Today we spent a full day in the winery racking and sulfuring our 2008 wines. We just received the lab reports back and the wines had all finished their malolactic fermentation. We inoculated all the lots with malolactic starter during fermentation. This process converts and softens the acidity in the wine.
In an older winery like Chaine d’Or we probably don’t need to inoculate. There is enough yeast present to start the process naturally. In fact we totally forgot to do the Elandrich lot and it started and finished on its own. Still it’s not something you want to risk. Because sulfur would stop the process, you can’t add any until it’s complete. This means the wine is unprotected from spoilage while it is going on.
That’s why we monitor it closely. As soon as it’s complete we want to get a good dose of sulfur in the wine to protect it. I’ve been following a trend that a few other winemakers have been doing lately of adding a larger dose now, with the hope I’ll have smaller doses later. I used to add 30-35 parts per million (ppm) now I add 50-60ppm.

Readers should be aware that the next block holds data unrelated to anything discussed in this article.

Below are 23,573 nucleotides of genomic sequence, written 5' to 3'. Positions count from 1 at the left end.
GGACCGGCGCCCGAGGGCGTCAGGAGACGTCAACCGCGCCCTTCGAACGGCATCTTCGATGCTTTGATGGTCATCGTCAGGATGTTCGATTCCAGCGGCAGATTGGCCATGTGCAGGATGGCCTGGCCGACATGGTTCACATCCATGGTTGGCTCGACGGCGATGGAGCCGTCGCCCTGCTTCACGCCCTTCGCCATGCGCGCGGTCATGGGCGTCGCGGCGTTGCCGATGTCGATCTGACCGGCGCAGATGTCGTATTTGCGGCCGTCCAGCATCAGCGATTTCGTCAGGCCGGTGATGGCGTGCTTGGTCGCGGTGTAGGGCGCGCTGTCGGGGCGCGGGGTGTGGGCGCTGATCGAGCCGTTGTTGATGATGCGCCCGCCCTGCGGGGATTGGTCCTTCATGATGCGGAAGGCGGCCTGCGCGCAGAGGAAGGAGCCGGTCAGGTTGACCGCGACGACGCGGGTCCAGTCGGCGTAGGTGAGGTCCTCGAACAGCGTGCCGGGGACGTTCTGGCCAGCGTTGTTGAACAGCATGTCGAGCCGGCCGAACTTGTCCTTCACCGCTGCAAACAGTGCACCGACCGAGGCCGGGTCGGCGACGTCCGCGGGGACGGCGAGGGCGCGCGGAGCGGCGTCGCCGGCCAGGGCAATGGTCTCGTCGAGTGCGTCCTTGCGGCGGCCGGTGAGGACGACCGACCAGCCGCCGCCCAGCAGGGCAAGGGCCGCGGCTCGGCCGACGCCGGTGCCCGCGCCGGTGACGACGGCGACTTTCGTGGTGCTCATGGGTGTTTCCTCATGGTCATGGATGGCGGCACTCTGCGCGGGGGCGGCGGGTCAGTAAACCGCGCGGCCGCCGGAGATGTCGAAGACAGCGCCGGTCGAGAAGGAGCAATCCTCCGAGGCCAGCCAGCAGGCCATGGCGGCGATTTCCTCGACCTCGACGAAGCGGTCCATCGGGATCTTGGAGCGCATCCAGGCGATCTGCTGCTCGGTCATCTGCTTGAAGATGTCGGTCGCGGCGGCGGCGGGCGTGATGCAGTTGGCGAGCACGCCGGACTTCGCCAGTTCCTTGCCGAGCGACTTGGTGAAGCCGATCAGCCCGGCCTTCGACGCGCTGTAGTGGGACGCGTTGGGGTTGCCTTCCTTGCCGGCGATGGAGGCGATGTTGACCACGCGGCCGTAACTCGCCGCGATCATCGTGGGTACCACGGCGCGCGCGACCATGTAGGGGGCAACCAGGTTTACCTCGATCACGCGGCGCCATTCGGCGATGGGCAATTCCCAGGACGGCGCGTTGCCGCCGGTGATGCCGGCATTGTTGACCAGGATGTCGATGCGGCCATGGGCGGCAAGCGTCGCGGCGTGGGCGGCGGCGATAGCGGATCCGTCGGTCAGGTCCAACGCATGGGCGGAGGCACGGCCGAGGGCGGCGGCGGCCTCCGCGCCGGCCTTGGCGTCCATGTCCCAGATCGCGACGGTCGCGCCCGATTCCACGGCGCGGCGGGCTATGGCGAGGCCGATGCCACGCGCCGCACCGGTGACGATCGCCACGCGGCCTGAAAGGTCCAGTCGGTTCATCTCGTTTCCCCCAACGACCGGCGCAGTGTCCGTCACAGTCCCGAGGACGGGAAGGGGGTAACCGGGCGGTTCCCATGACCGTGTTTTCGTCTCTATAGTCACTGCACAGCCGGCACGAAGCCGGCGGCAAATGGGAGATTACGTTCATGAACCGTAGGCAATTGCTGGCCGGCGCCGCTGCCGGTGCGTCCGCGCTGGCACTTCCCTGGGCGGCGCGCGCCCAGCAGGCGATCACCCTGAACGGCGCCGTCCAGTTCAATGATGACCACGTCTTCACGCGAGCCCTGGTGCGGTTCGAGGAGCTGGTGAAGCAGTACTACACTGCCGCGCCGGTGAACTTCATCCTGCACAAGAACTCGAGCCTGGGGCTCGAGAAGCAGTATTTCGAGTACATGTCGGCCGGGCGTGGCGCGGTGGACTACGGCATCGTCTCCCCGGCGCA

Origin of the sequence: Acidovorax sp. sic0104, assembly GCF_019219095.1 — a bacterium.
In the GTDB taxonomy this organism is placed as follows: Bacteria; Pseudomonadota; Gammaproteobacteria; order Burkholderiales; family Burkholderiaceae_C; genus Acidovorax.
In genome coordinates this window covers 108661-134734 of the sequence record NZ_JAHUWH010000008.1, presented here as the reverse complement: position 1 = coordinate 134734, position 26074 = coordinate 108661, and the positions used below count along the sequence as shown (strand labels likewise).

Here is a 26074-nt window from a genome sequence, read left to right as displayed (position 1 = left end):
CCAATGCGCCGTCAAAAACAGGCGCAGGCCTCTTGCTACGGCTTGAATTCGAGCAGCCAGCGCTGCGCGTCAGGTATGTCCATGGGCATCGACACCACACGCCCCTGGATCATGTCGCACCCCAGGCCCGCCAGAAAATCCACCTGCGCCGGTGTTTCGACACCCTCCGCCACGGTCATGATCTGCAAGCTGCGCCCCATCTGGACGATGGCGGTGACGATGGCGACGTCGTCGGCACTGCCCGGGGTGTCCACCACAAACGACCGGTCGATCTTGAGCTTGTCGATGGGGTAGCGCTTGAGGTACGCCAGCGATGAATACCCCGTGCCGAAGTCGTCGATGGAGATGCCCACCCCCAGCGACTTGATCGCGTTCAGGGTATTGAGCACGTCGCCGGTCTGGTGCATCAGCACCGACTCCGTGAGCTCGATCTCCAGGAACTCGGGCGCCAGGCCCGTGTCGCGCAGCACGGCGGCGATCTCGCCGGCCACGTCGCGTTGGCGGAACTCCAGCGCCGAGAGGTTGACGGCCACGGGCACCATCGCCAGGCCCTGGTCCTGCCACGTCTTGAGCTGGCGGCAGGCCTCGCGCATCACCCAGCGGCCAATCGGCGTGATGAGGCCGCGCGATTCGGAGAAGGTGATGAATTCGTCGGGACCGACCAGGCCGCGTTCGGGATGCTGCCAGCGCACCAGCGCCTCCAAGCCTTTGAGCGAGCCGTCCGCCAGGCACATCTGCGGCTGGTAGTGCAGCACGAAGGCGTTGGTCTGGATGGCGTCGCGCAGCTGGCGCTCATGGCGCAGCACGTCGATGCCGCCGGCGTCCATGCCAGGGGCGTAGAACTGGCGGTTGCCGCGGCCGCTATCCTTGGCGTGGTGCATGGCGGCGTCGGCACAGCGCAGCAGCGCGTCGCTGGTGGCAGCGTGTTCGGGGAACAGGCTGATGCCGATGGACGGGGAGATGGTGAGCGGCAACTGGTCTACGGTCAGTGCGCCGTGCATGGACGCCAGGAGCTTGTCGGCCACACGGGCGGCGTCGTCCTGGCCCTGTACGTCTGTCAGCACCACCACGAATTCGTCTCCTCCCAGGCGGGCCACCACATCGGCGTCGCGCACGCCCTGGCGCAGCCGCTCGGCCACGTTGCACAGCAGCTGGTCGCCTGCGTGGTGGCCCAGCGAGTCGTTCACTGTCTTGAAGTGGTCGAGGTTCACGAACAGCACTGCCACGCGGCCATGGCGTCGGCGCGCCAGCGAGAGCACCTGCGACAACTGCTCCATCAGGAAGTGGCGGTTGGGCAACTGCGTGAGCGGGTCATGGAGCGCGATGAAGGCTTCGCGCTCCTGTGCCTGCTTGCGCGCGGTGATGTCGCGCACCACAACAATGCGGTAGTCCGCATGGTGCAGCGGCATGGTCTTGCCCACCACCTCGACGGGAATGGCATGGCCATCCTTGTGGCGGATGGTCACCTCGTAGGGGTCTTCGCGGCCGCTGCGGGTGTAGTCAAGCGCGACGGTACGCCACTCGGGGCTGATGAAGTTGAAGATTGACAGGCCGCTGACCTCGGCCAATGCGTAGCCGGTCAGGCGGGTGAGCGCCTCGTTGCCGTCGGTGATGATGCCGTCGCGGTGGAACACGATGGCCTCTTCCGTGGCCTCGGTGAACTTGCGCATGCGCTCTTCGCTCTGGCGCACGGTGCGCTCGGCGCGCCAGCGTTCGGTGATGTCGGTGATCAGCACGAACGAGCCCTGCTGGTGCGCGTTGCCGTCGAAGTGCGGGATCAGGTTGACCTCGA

It’s the normal process for us. First we empty the barrels into a tank. We keep each lot separate of course. We add the sulfur in the middle of the process so that it can mix into the wine well. Once the barrels are empty we rinse them and clean out any gunk that has settled.
Above both hoses resting in a tank. This was the 2008 Chaine d’Or Estate Cabernet Sauvignon. The sulfur had been added and the barrels were still being cleaned. In other racking we’ll let the Cabernets settle for a couple days before returning them to barrels but on this first racking we go right back into barrel. We don’t have the tank space to store all the wines for 2 days and it’s more important to get sulfur on them and prevent bacteria or spoilage.
One of our great challenges is the small space we work in. Above you can see barrels spread everywhere. Some are empty, being stored for this year. Others have wine, and the standing upright barrel we use as a table. The drains on the floor take away all the water we use.